With a beautiful blend of art and prose, graphic novels are one of the most accessible mediums out there. Even if you’re not a huge reader, a graphic novel is easy to pick up and digest. More than just superhero comics and manga, graphic novels contain stories from many different genres—mystery/thriller, romance, sci-fi/fantasy, and so much more. While comics and graphic novels are certainly not a new thing, their popularity continues to rise, and many best-selling books and shows now have graphic novel adaptations. Did you know Game of Thrones has a graphic novel adaptation? Or Octavia Butler’s Kindred?
My favorite subgenre, though, is graphic memoir. These are real people telling their stories through the medium of comics. The visuals add another layer to the story, bringing more atmosphere and emotion to the work and giving the reader a more vivid picture of events on the page. Graphic memoirs allow readers to visually understand the author’s perspective and picture what life is like for someone else in a deeper way, transporting readers to situations and places other than their own.
This format also presents a unique opportunity to make memoirs accessible and appealing to younger readers. In fact, there are many graphic memoirs marketed to both middle grade and young adult readers, introducing diverse perspectives and important issues to kids at a young age in a tangible and digestible way.
No matter your age or experience, graphic memoirs are accessible and valuable for all. They are a testament to how powerful a story can be even with minimal exposition.
Here are some recommendations:
Maus by Art Spiegelman—In 1992, Maus became the first, and so far only, comic to win the Pulitzer Prize. A brutally moving work of art—widely hailed as the greatest graphic novel ever written—Maus recounts the chilling experiences of the author’s father during the Holocaust, with Jews drawn as wide-eyed mice and Nazis as menacing cats. Maus is a haunting tale within a tale, weaving the author’s account of his tortured relationship with his aging father into an astonishing retelling of one of history’s most unspeakable tragedies. It is an unforgettable story of survival and a disarming look at the legacy of trauma.
They Called Us Enemy by George Takei—A stunning graphic memoir recounting actor/author/activist George Takei’s childhood imprisoned within American concentration camps during World War II. Experience the forces that shaped an American icon—and America itself—in this gripping tale of courage, country, loyalty, and love.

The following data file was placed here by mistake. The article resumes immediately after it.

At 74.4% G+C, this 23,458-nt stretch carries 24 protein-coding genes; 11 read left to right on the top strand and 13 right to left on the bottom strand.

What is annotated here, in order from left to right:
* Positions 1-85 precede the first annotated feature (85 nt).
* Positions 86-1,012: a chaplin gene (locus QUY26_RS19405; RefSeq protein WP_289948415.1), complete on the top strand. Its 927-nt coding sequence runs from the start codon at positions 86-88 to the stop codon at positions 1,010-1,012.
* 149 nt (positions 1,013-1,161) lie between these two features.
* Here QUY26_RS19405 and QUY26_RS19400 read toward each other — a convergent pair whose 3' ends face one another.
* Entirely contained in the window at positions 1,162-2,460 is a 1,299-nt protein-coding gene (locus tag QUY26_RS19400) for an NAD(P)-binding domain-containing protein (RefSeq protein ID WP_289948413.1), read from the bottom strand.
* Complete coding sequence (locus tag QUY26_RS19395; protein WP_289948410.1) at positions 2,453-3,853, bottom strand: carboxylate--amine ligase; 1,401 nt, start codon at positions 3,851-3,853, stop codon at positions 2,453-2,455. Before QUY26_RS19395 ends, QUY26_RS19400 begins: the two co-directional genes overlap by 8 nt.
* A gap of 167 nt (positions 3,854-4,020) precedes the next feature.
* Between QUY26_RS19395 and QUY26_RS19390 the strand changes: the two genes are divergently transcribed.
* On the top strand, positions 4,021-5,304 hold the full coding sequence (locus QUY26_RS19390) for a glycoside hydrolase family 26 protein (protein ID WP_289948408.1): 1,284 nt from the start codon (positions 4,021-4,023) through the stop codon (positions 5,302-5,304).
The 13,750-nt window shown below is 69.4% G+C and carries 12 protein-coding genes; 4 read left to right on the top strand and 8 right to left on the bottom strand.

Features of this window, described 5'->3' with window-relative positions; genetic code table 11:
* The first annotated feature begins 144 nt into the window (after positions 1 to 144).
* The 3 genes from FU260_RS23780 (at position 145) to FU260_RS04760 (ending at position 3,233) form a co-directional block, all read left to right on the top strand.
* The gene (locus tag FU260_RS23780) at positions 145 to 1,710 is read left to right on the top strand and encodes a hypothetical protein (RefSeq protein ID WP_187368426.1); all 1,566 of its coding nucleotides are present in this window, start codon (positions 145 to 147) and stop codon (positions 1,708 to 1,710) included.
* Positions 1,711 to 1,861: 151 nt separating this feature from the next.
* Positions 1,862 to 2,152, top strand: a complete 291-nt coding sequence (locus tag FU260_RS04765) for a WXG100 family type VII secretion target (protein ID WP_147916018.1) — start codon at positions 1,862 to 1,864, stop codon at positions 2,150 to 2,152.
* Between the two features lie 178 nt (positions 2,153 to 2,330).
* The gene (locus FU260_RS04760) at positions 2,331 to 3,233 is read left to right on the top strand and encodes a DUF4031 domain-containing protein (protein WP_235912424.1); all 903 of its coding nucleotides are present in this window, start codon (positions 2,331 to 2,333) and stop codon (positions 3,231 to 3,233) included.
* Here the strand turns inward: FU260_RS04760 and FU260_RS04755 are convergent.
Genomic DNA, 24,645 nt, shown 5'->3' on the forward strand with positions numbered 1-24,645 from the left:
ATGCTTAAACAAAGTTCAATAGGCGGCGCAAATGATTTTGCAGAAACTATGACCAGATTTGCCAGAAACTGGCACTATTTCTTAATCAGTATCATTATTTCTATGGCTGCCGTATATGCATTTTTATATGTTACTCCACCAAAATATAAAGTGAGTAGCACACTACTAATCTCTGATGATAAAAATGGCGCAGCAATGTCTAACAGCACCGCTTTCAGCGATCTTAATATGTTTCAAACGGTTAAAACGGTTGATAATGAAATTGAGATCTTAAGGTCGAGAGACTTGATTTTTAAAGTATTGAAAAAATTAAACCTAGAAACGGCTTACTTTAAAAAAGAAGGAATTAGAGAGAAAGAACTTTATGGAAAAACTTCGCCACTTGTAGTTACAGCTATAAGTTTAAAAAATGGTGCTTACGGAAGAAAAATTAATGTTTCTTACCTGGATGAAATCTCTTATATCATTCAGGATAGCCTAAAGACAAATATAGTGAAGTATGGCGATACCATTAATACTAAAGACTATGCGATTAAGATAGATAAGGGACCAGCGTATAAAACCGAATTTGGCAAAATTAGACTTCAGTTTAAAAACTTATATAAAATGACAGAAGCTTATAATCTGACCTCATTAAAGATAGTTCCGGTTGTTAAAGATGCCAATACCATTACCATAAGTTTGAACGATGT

Long before George Takei braved new frontiers in Star Trek, he woke up as a four-year-old boy to find his own birth country at war with his father’s—and their entire family forced from their home into an uncertain future.
In 1942, at the order of President Franklin D. Roosevelt, every person of Japanese descent on the west coast was rounded up and shipped to one of ten “relocation centers,” hundreds or thousands of miles from home, where they would be held for years under armed guard.
They Called Us Enemy is Takei’s firsthand account of those years behind barbed wire, the joys and terrors of growing up under legalized racism, his mother’s hard choices, his father’s faith in democracy, and the way those experiences planted the seeds for his astonishing future.
When Stars are Scattered by Omar Mohamed and Victoria Jamieson—Omar and his younger brother, Hassan, have spent most of their lives in Dadaab, a refugee camp in Kenya. Life is hard there: never enough food, achingly dull, and without access to the medical care Omar knows his nonverbal brother needs. So when Omar has the opportunity to go to school, he knows it might be a chance to change their future… but it would also mean leaving his brother, the only family member he has left, every day.
Heartbreak, hope, and gentle humor exist together in this graphic novel about a childhood spent waiting, and a young man who is able to create a sense of family and home in the most difficult of settings. It’s an intimate, important, unforgettable look at the day-to-day life of a refugee, as told to New York Times Bestselling author/artist Victoria Jamieson by Omar Mohamed, the Somali man who lived the story.
Hey, Kiddo by Jarrett J. Krosoczka—The powerful, unforgettable graphic memoir from Jarrett Krosoczka about growing up with a drug-addicted mother, a missing father, and two unforgettably opinionated grandparents.